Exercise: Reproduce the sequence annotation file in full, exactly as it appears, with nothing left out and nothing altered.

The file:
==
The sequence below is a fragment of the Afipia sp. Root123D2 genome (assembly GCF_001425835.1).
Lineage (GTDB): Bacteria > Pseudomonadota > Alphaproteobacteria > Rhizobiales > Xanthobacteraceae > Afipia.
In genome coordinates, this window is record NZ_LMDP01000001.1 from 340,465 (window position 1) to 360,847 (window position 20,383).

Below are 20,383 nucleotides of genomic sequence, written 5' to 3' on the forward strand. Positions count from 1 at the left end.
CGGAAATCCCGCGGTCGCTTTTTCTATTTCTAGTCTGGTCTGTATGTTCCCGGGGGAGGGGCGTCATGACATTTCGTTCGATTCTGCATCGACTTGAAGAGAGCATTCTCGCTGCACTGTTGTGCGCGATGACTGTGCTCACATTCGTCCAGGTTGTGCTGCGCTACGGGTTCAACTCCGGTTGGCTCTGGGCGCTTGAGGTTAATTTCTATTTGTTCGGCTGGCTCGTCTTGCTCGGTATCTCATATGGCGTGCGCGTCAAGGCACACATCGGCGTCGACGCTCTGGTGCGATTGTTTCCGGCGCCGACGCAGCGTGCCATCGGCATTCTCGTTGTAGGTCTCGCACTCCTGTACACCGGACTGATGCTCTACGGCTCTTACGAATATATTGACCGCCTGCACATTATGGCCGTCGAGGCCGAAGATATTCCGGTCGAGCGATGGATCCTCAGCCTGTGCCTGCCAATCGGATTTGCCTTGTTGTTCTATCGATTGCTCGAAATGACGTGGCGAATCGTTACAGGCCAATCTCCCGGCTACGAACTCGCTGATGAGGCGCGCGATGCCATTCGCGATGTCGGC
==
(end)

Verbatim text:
The sequence below is a fragment of the Afipia sp. Root123D2 genome (assembly GCF_001425835.1).
Lineage (GTDB): Bacteria > Pseudomonadota > Alphaproteobacteria > Rhizobiales > Xanthobacteraceae > Afipia.
In genome coordinates, this window is record NZ_LMDP01000001.1 from 340,465 (window position 1) to 360,847 (window position 20,383).

Below are 20,383 nucleotides of genomic sequence, written 5' to 3' on the forward strand. Positions count from 1 at the left end.
CGGAAATCCCGCGGTCGCTTTTTCTATTTCTAGTCTGGTCTGTATGTTCCCGGGGGAGGGGCGTCATGACATTTCGTTCGATTCTGCATCGACTTGAAGAGAGCATTCTCGCTGCACTGTTGTGCGCGATGACTGTGCTCACATTCGTCCAGGTTGTGCTGCGCTACGGGTTCAACTCCGGTTGGCTCTGGGCGCTTGAGGTTAATTTCTATTTGTTCGGCTGGCTCGTCTTGCTCGGTATCTCATATGGCGTGCGCGTCAAGGCACACATCGGCGTCGACGCTCTGGTGCGATTGTTTCCGGCGCCGACGCAGCGTGCCATCGGCATTCTCGTTGTAGGTCTCGCACTCCTGTACACCGGACTGATGCTCTACGGCTCTTACGAATATATTGACCGCCTGCACATTATGGCCGTCGAGGCCGAAGATATTCCGGTCGAGCGATGGATCCTCAGCCTGTGCCTGCCAATCGGATTTGCCTTGTTGTTCTATCGATTGCTCGAAATGACGTGGCGAATCGTTACAGGCCAATCTCCCGGCTACGAACTCGCTGATGAGGCGCGCGATGCCATTCGCGATGTCGGC